Bay Briefing: Will the Bay Area be an outlier on the BA.2 variant?

In the past week, we wrote about the dramatic rise in coronavirus cases in Europe and Asia, driven by the “stealth” omicron subvariant BA.2. It’s thought to be anywhere from 30% to more than 50% more transmissible than omicron, and is causing China’s worst outbreak of the pandemic. The subvariant is quickly moving toward dominance in the Bay Area, but what happens next still is not certain.

“Interestingly enough it is not driving up the levels overall,” Santa Clara County health officer Dr. Sara Cody said at a press briefing last week. “I don’t know why, but it isn’t.”

Most experts we’ve talked to have said a rise in cases is likely inevitable, but could the Bay Area’s high vaccination rates set it apart from the rest of the country?

Read more on whether the Bay Area can avoid a BA.2 surge here.

• Do you need a fourth COVID shot to protect against BA.2? It’s complicated, says UCSF’s Monica Gandhi.

Tiny homes

 Bay Briefing: Will the Bay Area be an outlier on the BA.2 variant?

A 22-fooy tiny Victorian that was delivered to Oakland from Pacifica Tiny Homes.

Provided by Pacifica Tiny Homes

Here’s another measure of California’s deepening housing affordability crisis: Over the last few years, there has been increasing interest in tiny-home living — particularly across the Bay Area, real estate agents say.

Some sellers offer plots where people can live after buying their tiny home. Others require them to be shipped or trucked to land that the buyers own.

So what’s a $95,000, 200-square-foot home on wheels look like?

Check it out here, plus see photos of more properties that illustrate the sheer scale of how the market is growing.

Around the Bay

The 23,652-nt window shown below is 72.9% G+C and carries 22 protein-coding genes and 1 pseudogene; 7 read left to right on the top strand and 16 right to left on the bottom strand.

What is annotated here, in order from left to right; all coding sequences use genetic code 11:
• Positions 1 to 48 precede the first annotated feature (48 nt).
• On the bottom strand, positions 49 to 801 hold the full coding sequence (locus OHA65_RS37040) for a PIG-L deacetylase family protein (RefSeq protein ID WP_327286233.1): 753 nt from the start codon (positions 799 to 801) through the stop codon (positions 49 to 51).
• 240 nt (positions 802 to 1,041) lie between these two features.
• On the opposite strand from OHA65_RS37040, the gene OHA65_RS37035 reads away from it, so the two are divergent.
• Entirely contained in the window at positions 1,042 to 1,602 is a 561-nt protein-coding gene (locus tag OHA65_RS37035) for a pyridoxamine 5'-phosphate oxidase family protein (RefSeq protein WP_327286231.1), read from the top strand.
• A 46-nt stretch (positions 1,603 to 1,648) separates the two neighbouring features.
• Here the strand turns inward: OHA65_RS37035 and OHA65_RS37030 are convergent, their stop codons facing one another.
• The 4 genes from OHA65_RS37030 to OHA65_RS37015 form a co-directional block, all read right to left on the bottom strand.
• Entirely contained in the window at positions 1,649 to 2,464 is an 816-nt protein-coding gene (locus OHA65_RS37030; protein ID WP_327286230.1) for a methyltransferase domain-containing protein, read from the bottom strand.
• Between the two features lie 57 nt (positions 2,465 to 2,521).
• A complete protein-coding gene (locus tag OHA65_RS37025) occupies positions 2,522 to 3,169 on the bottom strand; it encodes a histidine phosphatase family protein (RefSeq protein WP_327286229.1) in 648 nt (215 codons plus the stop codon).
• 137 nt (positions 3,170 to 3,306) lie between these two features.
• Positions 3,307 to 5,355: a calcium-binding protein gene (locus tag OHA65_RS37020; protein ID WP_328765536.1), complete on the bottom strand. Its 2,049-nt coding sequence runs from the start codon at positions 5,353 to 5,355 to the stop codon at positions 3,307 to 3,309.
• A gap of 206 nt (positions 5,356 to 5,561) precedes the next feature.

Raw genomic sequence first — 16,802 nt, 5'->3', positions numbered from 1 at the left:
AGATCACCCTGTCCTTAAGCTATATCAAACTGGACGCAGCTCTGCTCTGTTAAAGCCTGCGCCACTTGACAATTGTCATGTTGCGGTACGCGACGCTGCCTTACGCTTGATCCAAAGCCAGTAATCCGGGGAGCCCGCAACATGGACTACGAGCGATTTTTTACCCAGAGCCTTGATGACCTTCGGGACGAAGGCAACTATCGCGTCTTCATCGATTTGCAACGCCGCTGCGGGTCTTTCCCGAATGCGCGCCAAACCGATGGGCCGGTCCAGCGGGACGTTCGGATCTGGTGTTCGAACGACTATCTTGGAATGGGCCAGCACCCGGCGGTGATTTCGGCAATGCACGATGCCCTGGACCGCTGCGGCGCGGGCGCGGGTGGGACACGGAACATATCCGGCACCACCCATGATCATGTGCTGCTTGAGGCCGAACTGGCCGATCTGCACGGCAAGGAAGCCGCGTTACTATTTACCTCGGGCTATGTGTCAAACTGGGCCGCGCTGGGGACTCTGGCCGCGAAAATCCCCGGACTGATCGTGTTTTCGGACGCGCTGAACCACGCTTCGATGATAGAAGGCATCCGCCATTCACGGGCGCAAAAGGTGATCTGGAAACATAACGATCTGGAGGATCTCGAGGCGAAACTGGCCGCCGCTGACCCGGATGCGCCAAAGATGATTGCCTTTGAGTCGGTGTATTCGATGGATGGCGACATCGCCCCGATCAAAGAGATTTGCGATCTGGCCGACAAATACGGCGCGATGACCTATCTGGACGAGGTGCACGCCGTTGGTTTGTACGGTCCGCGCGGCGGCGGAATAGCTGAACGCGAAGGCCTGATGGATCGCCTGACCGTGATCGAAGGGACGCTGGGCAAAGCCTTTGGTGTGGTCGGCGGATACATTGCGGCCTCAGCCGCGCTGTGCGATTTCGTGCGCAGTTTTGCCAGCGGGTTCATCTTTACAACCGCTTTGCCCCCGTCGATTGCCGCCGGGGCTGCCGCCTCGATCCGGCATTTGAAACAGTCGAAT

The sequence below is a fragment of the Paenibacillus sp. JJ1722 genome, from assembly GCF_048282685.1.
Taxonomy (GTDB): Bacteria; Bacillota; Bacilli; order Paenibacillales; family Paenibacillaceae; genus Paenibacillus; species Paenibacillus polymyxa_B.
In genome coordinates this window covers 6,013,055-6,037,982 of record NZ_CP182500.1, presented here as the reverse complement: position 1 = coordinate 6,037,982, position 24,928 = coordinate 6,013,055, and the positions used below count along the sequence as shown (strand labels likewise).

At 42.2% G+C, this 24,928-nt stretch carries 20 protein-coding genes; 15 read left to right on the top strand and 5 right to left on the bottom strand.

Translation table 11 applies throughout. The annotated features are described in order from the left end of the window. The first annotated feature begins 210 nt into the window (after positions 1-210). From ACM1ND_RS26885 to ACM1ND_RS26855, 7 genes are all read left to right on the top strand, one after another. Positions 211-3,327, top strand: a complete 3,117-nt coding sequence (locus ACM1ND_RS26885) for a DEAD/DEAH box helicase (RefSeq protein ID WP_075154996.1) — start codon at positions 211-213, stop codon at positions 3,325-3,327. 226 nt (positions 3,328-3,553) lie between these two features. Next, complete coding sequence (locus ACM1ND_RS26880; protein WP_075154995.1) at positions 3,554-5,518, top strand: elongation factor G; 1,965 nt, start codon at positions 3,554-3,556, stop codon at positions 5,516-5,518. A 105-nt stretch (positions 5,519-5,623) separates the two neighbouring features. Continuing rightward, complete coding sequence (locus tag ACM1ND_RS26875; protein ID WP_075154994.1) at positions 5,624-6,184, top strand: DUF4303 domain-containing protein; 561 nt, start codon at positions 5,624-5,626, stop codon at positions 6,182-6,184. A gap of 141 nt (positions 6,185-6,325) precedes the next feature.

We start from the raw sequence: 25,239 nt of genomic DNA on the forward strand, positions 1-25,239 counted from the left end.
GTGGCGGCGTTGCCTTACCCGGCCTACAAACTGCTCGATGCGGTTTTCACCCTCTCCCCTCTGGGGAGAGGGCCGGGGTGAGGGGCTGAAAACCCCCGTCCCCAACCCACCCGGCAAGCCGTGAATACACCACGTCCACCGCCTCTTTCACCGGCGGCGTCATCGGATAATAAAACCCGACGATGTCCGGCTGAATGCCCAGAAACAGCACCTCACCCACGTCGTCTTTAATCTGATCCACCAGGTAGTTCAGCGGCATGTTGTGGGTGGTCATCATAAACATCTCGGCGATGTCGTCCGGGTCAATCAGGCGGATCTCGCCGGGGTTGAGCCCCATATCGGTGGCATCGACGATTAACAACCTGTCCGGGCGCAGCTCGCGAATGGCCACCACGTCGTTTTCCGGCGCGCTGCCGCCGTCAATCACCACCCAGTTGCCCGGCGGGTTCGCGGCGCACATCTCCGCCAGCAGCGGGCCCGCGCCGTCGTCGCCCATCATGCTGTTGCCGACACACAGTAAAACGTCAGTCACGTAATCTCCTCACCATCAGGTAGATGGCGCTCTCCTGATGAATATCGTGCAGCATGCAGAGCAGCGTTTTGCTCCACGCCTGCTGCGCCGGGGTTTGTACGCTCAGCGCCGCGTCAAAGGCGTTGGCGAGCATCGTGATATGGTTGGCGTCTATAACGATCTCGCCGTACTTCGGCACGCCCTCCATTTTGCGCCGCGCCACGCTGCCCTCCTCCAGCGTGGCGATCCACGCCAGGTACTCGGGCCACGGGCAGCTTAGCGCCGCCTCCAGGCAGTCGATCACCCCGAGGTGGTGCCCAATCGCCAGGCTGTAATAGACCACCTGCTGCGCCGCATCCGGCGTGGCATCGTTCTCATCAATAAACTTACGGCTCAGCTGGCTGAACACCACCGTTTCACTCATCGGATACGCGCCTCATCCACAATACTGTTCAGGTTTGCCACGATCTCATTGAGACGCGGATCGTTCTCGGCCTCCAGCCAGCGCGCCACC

Bay Briefing: Will the Bay Area be an outlier on the BA.2 variant?

Scaffolding beneath the Golden Gate Bridge is part of a suicide net now under construction.

Jessica Christian/The Chronicle 2019

Signs of life: Surgeons studied more than two decades of Golden Gate Bridge jumps. Their research shows why some manage to survive the brutal fall.

Transamerica Pyramid: One of the city’s most recognizable landmarks is getting the biggest makeover in its 50-year history. Read about the redesign and see renderings here.

Weather forecast: The Bay Area is logging temperatures up to 20 degrees above normal for early spring. How long will this heat wave last?

New restaurant: They worked in S.F.’s top Michelin-starred spots. They’re now opening their dream restaurant in a sleepy coastal town.

Delivery delay: Amazon is pausing work on its proposed warehouse after S.F. supervisors passed legislation on a delivery services moratorium.

Giants: Why former All-Star Carlos Martínez said “yes” as soon as the team called.

Speed racers: The Formula 1 of high-speed sailing is coming to S.F. Bay this weekend.

50 years later: Read The Chronicle’s 1972 “The Godfather” review: “Best gangster movie ever produced.”

Itineraries to explore … on less than a tank of gas

 Bay Briefing: Will the Bay Area be an outlier on the BA.2 variant?

Highwire Coffee serves coffee out of a vintage trailer in Flowerland, a nursery in Albany.

Courtesy Tommy Ly

Spiking gas prices across the U.S. have put a damper on weekend getaways and spring road trips. That SoCal road trip you were planning? Suddenly it looks significantly more expensive.

May we suggest a Bay Area getaway: Perhaps make a day out of exploring a new-to-you neighborhood. The Chronicle food team’s “Best Day Ever” series guides you through one ideal day in culinary hot spots like San Francisco’s Mission District and under-the-radar gems like the city of Albany. Use these local to-do lists to get outside and start exploring.

Outer Sunset: One of S.F.’s most appealing food and drink destinations.

Uptown Oakland: Home to some of the Bay Area’s most thrilling bars and restaurants.

S.F. Chinatown: From historic establishments to swanky new dining destinations.

Bay Briefing is written by Gwendolyn Wu (she/her) and sent to readers’ email inboxes on weekday mornings. Sign up for the newsletter here, and contact the writer at

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